A panel moderated by VOA Director David Ensor brought together media experts and Afghan and Western journalists for a timely discussion on the future of the vibrant but fragile Afghan media sector.
The panel, part of a half-day conference “Getting Beyond 2014 in Afghanistan
” at the U.S. Institute of Peace in Washington, explored the remarkable success and growth of the country’s media in the last decade. Since 2001, Afghanistan has gone from having one state-run radio station and two TV stations, primarily used as propaganda tools for the government, to having 75 television stations and nearly 200 radio stations, with all but two privately owned.
“The advances in media are some of the most important advances of the last 12 years,” said Ensor, who served for 17 months as Director of Communications and Public Diplomacy at the U.S. Embassy in Kabul. “A democracy, which Afghanistan seeks to be, really has to have a sense that people may say what they think.”
The panelists also discussed the danger Afghan media face after 2014, when the foreign aid that helps sustain many of the country’s independent media outlets may dry up.
“We have managed to create a remarkable space for freedom of media,” said Najib Sharifi, Director of Afghan Journalists Safety Committee. “Afghanistan is a bastion of freedom in a repressive region. We cannot afford to lose this.”
Another panelist, Danish Karokhel, Director of Pajhwok Agency News, one of the country’s independent media outlets, said he and his staff have worked hard to be a sustainable network, but that it is difficult to know what the future will bring.
James Deane of the BBC Media Action also expressed concern about the future of Afghan media and said “VOA and BBC are going to have an increasingly important role to play in terms of providing the external, independent coverage.”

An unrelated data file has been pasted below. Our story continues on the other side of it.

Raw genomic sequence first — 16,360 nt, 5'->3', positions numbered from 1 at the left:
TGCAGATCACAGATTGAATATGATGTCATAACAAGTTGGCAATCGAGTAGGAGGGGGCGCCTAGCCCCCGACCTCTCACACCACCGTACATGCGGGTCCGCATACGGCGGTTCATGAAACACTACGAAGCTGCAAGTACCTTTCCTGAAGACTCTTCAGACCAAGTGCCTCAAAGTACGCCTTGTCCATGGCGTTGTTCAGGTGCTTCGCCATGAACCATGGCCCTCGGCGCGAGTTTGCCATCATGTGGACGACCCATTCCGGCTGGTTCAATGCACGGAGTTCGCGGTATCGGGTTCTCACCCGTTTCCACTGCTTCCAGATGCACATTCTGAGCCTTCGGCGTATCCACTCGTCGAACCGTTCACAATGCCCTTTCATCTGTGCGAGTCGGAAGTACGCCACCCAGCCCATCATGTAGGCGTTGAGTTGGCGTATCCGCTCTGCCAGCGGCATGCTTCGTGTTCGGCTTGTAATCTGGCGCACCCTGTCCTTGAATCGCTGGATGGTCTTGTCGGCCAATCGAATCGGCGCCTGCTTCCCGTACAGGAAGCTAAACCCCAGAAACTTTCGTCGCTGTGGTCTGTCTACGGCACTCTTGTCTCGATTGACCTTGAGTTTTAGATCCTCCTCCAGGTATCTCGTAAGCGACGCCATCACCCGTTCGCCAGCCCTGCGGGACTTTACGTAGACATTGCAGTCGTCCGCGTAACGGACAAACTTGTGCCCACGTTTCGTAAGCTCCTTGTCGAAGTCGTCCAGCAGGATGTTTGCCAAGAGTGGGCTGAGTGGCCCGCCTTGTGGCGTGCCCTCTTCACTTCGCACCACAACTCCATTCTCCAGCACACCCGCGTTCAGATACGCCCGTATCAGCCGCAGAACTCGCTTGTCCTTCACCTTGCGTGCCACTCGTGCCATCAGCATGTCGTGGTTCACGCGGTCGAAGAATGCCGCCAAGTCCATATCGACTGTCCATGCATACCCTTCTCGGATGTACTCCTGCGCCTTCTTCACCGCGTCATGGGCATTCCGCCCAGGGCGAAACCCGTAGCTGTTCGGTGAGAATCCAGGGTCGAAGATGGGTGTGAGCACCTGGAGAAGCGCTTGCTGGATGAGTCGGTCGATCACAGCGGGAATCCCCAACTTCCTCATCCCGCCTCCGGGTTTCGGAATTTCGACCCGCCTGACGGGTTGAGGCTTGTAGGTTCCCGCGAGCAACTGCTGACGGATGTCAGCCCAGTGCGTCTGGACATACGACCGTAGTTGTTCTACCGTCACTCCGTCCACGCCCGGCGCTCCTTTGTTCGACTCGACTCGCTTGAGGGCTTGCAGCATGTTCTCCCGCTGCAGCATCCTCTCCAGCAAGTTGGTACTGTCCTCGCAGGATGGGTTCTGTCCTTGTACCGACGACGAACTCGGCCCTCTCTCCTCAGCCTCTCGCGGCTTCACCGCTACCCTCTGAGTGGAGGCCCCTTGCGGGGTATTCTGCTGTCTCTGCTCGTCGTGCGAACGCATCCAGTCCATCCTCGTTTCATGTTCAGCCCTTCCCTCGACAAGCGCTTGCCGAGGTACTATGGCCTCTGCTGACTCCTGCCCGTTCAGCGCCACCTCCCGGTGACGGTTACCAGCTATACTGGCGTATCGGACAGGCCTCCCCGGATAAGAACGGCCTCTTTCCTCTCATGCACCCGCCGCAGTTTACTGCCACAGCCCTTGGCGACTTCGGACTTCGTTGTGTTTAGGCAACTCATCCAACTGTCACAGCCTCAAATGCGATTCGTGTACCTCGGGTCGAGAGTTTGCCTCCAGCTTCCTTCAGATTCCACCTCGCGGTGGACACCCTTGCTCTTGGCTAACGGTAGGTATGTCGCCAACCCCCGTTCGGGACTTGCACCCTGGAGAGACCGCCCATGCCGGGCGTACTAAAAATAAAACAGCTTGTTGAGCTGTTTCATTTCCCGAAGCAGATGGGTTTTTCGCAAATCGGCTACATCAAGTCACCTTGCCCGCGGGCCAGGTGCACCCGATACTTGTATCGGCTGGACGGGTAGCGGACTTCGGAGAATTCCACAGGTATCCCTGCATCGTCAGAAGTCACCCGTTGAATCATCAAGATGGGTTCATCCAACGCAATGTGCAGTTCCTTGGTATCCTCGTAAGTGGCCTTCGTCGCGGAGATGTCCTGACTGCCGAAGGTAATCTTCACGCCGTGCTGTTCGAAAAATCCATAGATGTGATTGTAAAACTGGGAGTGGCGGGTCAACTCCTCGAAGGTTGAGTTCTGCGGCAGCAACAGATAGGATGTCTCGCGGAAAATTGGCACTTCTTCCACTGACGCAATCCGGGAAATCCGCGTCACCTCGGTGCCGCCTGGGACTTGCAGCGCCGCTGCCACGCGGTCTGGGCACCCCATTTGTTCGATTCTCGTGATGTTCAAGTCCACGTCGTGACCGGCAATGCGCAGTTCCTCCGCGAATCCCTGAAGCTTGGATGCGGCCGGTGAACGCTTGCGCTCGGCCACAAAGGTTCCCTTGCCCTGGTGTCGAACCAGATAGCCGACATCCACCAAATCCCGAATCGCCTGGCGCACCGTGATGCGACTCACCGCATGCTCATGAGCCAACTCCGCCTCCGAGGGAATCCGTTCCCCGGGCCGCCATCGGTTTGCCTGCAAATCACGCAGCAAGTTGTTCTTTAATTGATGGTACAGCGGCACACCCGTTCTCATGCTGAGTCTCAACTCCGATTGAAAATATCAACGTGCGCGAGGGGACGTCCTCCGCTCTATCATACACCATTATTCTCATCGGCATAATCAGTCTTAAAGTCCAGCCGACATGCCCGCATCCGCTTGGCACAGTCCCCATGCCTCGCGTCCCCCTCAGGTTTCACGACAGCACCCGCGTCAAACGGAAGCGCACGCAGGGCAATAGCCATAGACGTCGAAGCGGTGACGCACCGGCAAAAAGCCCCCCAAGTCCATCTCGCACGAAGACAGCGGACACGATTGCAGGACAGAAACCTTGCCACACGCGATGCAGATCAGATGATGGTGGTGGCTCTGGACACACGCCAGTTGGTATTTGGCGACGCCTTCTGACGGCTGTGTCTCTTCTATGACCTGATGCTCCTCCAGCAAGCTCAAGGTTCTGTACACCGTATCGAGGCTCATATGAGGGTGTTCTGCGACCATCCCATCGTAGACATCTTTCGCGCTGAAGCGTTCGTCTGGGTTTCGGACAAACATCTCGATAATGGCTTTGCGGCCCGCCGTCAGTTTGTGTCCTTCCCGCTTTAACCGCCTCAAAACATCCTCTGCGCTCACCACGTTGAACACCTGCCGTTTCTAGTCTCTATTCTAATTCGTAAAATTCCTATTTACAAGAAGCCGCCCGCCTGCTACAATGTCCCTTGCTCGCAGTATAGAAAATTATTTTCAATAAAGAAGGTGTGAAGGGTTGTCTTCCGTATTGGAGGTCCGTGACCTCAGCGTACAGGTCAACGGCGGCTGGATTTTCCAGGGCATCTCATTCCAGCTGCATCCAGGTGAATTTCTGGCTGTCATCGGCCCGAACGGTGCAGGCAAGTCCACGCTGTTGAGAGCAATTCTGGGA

Panelist Peter Bergen, a former CNN Middle East correspondent and currently a director at the New American Foundation, said that U.S. media outlets focus too much on negative news coming out of Afghanistan.
“I’m not saying we need to promote all the good news,” he added. “But there’s little [coverage] about the telecom sector in Afghanistan, or the entrepreneurs who are making it. It’d be good to see more of those stories.”
Though the panel discussion took place before an audience in Washington, it was broadcast by Voice of America and could be seen by audiences in Afghanistan as well as Afghans living in other countries.
In his closing remarks Ensor spoke directly to this audience: “I hope that one message comes from this conference, and it’s simply this: You have friends here. Thousands of us, who have put time into helping out in the past 12 years or so, and we have a special place in our hearts for your country.”
Along with the media discussion, the event featured a panel on the future of U.S.-Afghan relations from political, security, and economic perspectives. Ambassador James Dobbins, Special Representative to Afghanistan and Pakistan, delivered the keynote address.
Voice of America broadcasts to Afghanistan in Dari and Pashto languages, reaching approximately 1/3 of the adult population on radio and television each week.
Watch the archived media panel here
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